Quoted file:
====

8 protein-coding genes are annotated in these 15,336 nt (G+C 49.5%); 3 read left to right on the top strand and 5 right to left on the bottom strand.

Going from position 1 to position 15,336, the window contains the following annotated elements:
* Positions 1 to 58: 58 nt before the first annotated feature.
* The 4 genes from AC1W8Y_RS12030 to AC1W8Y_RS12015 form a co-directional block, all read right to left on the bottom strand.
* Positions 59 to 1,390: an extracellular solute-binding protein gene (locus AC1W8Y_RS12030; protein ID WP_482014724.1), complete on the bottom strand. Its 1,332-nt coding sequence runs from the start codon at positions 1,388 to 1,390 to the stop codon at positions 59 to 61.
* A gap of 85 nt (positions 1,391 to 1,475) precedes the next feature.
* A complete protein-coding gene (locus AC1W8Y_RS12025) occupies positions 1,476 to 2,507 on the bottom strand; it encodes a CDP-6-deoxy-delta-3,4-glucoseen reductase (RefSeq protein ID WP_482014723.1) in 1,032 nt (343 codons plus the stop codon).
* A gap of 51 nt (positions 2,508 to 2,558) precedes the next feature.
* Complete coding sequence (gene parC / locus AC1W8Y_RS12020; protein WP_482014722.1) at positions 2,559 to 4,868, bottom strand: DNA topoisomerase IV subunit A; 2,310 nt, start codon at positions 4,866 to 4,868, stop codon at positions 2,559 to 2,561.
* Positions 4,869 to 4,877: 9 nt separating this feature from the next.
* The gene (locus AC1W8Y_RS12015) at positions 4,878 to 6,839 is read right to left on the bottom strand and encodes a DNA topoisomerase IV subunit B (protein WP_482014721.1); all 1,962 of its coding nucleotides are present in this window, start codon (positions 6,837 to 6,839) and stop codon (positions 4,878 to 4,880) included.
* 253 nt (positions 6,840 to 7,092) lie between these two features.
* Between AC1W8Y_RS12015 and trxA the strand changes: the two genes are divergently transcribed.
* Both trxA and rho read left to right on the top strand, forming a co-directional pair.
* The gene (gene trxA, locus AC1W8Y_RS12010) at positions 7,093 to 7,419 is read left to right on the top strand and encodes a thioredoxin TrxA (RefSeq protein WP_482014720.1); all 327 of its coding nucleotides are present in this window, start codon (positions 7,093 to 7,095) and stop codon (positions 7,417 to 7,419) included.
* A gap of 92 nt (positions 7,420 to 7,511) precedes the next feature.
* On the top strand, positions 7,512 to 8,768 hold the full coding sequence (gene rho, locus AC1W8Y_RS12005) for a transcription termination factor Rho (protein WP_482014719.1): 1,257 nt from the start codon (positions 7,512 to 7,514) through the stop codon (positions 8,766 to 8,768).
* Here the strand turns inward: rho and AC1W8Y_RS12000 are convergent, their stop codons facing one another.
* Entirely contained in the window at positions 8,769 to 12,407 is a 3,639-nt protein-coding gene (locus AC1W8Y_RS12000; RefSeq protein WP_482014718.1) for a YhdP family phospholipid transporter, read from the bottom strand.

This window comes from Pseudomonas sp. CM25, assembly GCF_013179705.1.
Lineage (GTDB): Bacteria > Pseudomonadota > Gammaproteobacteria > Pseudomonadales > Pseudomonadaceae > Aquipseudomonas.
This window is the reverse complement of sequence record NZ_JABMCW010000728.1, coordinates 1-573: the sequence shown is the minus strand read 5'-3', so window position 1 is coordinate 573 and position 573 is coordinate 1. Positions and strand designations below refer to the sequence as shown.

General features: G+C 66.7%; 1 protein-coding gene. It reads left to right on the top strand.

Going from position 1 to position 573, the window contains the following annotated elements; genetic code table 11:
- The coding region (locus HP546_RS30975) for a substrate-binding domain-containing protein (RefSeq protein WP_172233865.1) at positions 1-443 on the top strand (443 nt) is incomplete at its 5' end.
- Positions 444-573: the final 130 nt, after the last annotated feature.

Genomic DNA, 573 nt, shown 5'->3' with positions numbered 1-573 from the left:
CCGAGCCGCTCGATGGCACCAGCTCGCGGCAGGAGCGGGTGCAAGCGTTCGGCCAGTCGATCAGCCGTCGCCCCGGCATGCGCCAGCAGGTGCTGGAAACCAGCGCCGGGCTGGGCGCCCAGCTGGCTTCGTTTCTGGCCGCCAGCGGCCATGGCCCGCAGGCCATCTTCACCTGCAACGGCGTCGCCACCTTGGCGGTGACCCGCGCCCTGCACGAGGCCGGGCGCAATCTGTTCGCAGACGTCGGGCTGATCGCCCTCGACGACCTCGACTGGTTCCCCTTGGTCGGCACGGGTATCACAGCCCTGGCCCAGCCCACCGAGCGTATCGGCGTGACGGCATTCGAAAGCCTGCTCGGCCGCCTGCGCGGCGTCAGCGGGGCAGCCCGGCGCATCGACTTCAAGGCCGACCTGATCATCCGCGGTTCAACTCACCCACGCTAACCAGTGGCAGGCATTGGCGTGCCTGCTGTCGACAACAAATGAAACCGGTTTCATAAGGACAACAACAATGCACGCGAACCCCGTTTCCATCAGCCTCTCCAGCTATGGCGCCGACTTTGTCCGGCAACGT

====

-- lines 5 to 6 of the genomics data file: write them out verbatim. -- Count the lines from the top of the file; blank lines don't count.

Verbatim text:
* Positions 59 to 1,390: an extracellular solute-binding protein gene (locus AC1W8Y_RS12030; protein ID WP_482014724.1), complete on the bottom strand. Its 1,332-nt coding sequence runs from the start codon at positions 1,388 to 1,390 to the stop codon at positions 59 to 61.
* A gap of 85 nt (positions 1,391 to 1,475) precedes the next feature.